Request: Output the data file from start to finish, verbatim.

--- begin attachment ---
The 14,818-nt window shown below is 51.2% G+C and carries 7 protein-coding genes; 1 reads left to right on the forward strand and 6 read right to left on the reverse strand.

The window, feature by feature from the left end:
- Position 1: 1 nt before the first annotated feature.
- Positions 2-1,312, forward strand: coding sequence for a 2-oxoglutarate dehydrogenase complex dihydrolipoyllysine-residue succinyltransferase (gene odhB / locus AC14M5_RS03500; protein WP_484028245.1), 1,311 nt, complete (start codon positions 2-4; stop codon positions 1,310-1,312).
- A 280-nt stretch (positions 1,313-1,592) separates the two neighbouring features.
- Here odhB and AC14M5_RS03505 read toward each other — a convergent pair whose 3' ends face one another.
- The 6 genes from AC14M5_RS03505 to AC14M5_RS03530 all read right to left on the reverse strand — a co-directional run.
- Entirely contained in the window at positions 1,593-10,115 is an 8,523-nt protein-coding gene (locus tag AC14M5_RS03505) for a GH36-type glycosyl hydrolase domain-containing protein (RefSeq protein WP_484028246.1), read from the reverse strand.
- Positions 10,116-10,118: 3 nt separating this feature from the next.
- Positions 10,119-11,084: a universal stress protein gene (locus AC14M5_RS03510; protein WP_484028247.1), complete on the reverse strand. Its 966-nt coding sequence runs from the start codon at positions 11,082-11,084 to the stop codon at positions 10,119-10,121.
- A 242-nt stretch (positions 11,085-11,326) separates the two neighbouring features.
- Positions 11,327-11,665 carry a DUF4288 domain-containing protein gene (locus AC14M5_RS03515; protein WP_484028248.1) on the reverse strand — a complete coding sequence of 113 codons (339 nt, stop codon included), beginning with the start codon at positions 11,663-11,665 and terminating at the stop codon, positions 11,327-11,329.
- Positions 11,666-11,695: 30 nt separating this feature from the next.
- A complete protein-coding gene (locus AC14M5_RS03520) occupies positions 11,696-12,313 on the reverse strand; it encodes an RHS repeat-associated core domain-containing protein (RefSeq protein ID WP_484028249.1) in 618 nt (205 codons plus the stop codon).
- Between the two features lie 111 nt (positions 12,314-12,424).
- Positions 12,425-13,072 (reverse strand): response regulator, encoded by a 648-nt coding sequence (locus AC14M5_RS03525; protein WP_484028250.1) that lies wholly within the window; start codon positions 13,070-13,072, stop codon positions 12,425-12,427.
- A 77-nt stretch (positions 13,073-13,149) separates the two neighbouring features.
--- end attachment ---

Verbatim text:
The 14,818-nt window shown below is 51.2% G+C and carries 7 protein-coding genes; 1 reads left to right on the forward strand and 6 read right to left on the reverse strand.

The window, feature by feature from the left end:
- Position 1: 1 nt before the first annotated feature.
- Positions 2-1,312, forward strand: coding sequence for a 2-oxoglutarate dehydrogenase complex dihydrolipoyllysine-residue succinyltransferase (gene odhB / locus AC14M5_RS03500; protein WP_484028245.1), 1,311 nt, complete (start codon positions 2-4; stop codon positions 1,310-1,312).
- A 280-nt stretch (positions 1,313-1,592) separates the two neighbouring features.
- Here odhB and AC14M5_RS03505 read toward each other — a convergent pair whose 3' ends face one another.
- The 6 genes from AC14M5_RS03505 to AC14M5_RS03530 all read right to left on the reverse strand — a co-directional run.
- Entirely contained in the window at positions 1,593-10,115 is an 8,523-nt protein-coding gene (locus tag AC14M5_RS03505) for a GH36-type glycosyl hydrolase domain-containing protein (RefSeq protein WP_484028246.1), read from the reverse strand.
- Positions 10,116-10,118: 3 nt separating this feature from the next.
- Positions 10,119-11,084: a universal stress protein gene (locus AC14M5_RS03510; protein WP_484028247.1), complete on the reverse strand. Its 966-nt coding sequence runs from the start codon at positions 11,082-11,084 to the stop codon at positions 10,119-10,121.
- A 242-nt stretch (positions 11,085-11,326) separates the two neighbouring features.
- Positions 11,327-11,665 carry a DUF4288 domain-containing protein gene (locus AC14M5_RS03515; protein WP_484028248.1) on the reverse strand — a complete coding sequence of 113 codons (339 nt, stop codon included), beginning with the start codon at positions 11,663-11,665 and terminating at the stop codon, positions 11,327-11,329.
- Positions 11,666-11,695: 30 nt separating this feature from the next.
- A complete protein-coding gene (locus AC14M5_RS03520) occupies positions 11,696-12,313 on the reverse strand; it encodes an RHS repeat-associated core domain-containing protein (RefSeq protein ID WP_484028249.1) in 618 nt (205 codons plus the stop codon).
- Between the two features lie 111 nt (positions 12,314-12,424).
- Positions 12,425-13,072 (reverse strand): response regulator, encoded by a 648-nt coding sequence (locus AC14M5_RS03525; protein WP_484028250.1) that lies wholly within the window; start codon positions 13,070-13,072, stop codon positions 12,425-12,427.
- A 77-nt stretch (positions 13,073-13,149) separates the two neighbouring features.